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Michael Jordan gave perhaps one of the more polarizing Hall of Fame acceptance speeches, maybe ever, on Friday, and there has been plenty of reaction to Jordan’s parting words. Peter King loved it; Adrian Wojnarowski did not. Regardless of your feelings about Jordan’s “this is why I succeeded” speech, one person in particular — Bryon Russell — didn’t seem to fond about the way he inspired the second coming of Jordan’s career — or least, he wasn’t fond of the way he was characterized in Jordan’s speech.

By now, you probably know Russell was the player guarding Jordan when he hit the shot that sank the Utah Jazz, while giving the Chicago Bulls their sixth World Championship. During his induction ceremony, Jordan mentioned he was motivated by some things Russell said while he was playing baseball, and that he reminded him of what was said when the Bulls and Jazz met in the NBA Finals. Essentially, Jordan used Russell’s words as motivation, and he let the world know about it, and now, Russell wants another chance beating his nemesis:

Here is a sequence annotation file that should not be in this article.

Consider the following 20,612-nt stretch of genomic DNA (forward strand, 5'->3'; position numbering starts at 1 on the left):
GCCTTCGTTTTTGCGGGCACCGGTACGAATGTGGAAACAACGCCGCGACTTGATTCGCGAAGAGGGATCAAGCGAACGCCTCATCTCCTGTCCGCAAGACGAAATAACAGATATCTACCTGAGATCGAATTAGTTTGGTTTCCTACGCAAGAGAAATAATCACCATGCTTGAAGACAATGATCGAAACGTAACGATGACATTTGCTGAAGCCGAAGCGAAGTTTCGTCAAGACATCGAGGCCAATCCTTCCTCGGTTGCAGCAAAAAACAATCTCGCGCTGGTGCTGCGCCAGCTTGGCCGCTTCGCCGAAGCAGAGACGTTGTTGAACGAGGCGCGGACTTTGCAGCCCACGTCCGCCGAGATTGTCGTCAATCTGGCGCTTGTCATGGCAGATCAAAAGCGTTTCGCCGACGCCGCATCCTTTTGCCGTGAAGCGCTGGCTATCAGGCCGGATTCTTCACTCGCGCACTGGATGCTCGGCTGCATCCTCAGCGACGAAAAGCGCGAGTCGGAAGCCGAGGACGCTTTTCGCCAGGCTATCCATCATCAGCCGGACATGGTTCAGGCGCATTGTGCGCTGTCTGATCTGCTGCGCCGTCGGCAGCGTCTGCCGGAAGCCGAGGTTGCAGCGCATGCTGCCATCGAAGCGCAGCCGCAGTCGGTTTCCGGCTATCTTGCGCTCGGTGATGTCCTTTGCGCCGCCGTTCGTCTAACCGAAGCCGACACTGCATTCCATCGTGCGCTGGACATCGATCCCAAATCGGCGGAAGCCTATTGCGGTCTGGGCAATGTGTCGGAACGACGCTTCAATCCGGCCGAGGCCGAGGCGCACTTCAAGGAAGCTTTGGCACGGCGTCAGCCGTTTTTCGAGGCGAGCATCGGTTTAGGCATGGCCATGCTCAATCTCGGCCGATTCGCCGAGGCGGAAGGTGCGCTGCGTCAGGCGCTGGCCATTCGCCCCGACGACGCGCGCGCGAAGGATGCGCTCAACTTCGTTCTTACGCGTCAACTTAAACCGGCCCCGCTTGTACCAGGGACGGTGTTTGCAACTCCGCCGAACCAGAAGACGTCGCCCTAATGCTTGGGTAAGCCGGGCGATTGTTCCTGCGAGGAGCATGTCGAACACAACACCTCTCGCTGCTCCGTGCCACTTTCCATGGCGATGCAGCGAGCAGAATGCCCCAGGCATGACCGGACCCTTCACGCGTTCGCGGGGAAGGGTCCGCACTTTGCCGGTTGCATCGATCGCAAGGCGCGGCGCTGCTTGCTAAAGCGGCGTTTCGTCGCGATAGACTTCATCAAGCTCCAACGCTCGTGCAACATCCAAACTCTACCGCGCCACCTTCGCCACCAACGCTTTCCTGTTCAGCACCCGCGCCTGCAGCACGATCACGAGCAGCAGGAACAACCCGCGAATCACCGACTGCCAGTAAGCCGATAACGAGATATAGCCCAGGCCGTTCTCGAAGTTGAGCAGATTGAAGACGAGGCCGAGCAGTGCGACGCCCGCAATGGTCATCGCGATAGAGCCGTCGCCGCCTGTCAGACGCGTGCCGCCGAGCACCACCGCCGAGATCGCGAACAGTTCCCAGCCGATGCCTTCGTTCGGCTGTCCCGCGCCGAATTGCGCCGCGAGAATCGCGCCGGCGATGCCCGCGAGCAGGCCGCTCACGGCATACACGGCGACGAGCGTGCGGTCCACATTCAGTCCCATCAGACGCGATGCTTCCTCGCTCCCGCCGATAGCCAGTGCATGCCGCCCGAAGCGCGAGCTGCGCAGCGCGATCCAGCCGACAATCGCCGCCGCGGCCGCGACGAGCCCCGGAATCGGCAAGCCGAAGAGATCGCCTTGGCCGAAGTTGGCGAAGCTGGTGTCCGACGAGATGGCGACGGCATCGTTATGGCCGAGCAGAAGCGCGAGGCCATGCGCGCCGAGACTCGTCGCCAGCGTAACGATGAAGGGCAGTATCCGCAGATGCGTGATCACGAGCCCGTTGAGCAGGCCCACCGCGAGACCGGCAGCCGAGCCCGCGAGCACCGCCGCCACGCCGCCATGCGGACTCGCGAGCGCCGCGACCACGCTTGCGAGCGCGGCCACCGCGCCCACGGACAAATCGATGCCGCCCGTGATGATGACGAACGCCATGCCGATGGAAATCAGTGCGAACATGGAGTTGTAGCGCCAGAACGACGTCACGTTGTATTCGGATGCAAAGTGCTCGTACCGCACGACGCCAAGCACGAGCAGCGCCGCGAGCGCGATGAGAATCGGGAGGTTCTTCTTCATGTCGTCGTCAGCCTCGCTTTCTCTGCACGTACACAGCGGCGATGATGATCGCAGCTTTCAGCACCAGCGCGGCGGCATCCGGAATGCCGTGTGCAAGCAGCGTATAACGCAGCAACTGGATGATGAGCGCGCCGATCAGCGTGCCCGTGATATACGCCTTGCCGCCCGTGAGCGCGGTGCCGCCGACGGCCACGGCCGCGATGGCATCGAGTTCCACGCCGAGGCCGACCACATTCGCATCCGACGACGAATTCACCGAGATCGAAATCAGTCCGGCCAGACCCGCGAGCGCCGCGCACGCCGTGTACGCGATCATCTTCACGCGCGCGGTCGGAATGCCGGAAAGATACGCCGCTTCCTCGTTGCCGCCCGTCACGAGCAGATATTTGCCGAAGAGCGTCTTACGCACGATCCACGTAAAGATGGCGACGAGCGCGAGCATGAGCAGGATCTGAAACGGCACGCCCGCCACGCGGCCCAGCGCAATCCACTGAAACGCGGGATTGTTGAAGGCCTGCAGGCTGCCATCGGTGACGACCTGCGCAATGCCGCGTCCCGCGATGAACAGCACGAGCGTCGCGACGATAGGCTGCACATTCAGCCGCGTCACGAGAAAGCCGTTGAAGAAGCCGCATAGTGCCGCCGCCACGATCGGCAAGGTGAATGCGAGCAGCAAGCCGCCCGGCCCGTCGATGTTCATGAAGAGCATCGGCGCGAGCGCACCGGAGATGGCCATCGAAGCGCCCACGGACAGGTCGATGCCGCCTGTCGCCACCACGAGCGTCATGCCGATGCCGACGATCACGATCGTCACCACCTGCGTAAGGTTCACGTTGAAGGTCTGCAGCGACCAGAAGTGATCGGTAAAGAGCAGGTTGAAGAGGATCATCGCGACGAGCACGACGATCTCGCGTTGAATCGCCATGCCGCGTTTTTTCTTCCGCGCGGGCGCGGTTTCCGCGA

“I’ll play his ass right now. This is a call-out for him to come play me. He can come out here in his private jet and come play. He’s got millions of dollars. He can pay for the jet. He can meet me at the Recreation Center in Calabasas. We can have Mark Jackson do the commentating. We can have Mitch Richmond do the officiating. We can put it on TV and see if Michael’s still got it.”

While I can understand Russell’s need to defend himself, it should be noted that, during the 1998 Finals, Jordan averaged 33.5 points against the Jazz. The primary Jazz defender of Jordan? Bryon Russell.

Perhaps just letting Jordan have his moment and then moving on would be the better move here.